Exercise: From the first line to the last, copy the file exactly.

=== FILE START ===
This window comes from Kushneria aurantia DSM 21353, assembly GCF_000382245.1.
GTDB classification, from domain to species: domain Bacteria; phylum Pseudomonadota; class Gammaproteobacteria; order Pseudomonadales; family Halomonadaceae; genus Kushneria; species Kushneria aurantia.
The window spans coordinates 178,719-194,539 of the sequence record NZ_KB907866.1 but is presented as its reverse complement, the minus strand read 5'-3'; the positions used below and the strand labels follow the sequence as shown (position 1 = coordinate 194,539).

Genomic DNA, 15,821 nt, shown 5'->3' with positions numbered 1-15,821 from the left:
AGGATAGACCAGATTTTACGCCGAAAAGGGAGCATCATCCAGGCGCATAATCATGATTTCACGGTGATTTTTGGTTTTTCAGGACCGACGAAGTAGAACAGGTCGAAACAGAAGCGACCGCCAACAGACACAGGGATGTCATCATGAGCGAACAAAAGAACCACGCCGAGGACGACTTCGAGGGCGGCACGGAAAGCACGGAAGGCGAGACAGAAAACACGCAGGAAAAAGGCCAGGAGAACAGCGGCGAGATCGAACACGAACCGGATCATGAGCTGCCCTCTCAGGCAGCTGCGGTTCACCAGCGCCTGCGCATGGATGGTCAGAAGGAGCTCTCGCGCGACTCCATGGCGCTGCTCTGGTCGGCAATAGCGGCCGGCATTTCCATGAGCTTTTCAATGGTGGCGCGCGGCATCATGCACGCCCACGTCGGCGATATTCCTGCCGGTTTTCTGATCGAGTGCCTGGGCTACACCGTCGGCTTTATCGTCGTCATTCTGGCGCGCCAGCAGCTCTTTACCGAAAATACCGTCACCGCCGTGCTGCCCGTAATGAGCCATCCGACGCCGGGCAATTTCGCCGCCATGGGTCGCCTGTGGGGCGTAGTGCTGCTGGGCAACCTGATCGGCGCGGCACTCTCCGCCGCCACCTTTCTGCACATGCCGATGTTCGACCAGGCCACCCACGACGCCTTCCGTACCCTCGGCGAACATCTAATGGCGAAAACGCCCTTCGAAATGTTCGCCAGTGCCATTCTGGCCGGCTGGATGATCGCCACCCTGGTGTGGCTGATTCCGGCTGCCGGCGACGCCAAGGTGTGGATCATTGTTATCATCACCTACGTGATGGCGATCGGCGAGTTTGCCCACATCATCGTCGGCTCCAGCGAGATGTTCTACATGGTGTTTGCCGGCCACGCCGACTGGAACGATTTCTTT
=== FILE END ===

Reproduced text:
This window comes from Kushneria aurantia DSM 21353, assembly GCF_000382245.1.
GTDB classification, from domain to species: domain Bacteria; phylum Pseudomonadota; class Gammaproteobacteria; order Pseudomonadales; family Halomonadaceae; genus Kushneria; species Kushneria aurantia.
The window spans coordinates 178,719-194,539 of the sequence record NZ_KB907866.1 but is presented as its reverse complement, the minus strand read 5'-3'; the positions used below and the strand labels follow the sequence as shown (position 1 = coordinate 194,539).

Genomic DNA, 15,821 nt, shown 5'->3' with positions numbered 1-15,821 from the left:
AGGATAGACCAGATTTTACGCCGAAAAGGGAGCATCATCCAGGCGCATAATCATGATTTCACGGTGATTTTTGGTTTTTCAGGACCGACGAAGTAGAACAGGTCGAAACAGAAGCGACCGCCAACAGACACAGGGATGTCATCATGAGCGAACAAAAGAACCACGCCGAGGACGACTTCGAGGGCGGCACGGAAAGCACGGAAGGCGAGACAGAAAACACGCAGGAAAAAGGCCAGGAGAACAGCGGCGAGATCGAACACGAACCGGATCATGAGCTGCCCTCTCAGGCAGCTGCGGTTCACCAGCGCCTGCGCATGGATGGTCAGAAGGAGCTCTCGCGCGACTCCATGGCGCTGCTCTGGTCGGCAATAGCGGCCGGCATTTCCATGAGCTTTTCAATGGTGGCGCGCGGCATCATGCACGCCCACGTCGGCGATATTCCTGCCGGTTTTCTGATCGAGTGCCTGGGCTACACCGTCGGCTTTATCGTCGTCATTCTGGCGCGCCAGCAGCTCTTTACCGAAAATACCGTCACCGCCGTGCTGCCCGTAATGAGCCATCCGACGCCGGGCAATTTCGCCGCCATGGGTCGCCTGTGGGGCGTAGTGCTGCTGGGCAACCTGATCGGCGCGGCACTCTCCGCCGCCACCTTTCTGCACATGCCGATGTTCGACCAGGCCACCCACGACGCCTTCCGTACCCTCGGCGAACATCTAATGGCGAAAACGCCCTTCGAAATGTTCGCCAGTGCCATTCTGGCCGGCTGGATGATCGCCACCCTGGTGTGGCTGATTCCGGCTGCCGGCGACGCCAAGGTGTGGATCATTGTTATCATCACCTACGTGATGGCGATCGGCGAGTTTGCCCACATCATCGTCGGCTCCAGCGAGATGTTCTACATGGTGTTTGCCGGCCACGCCGACTGGAACGATTTCTTT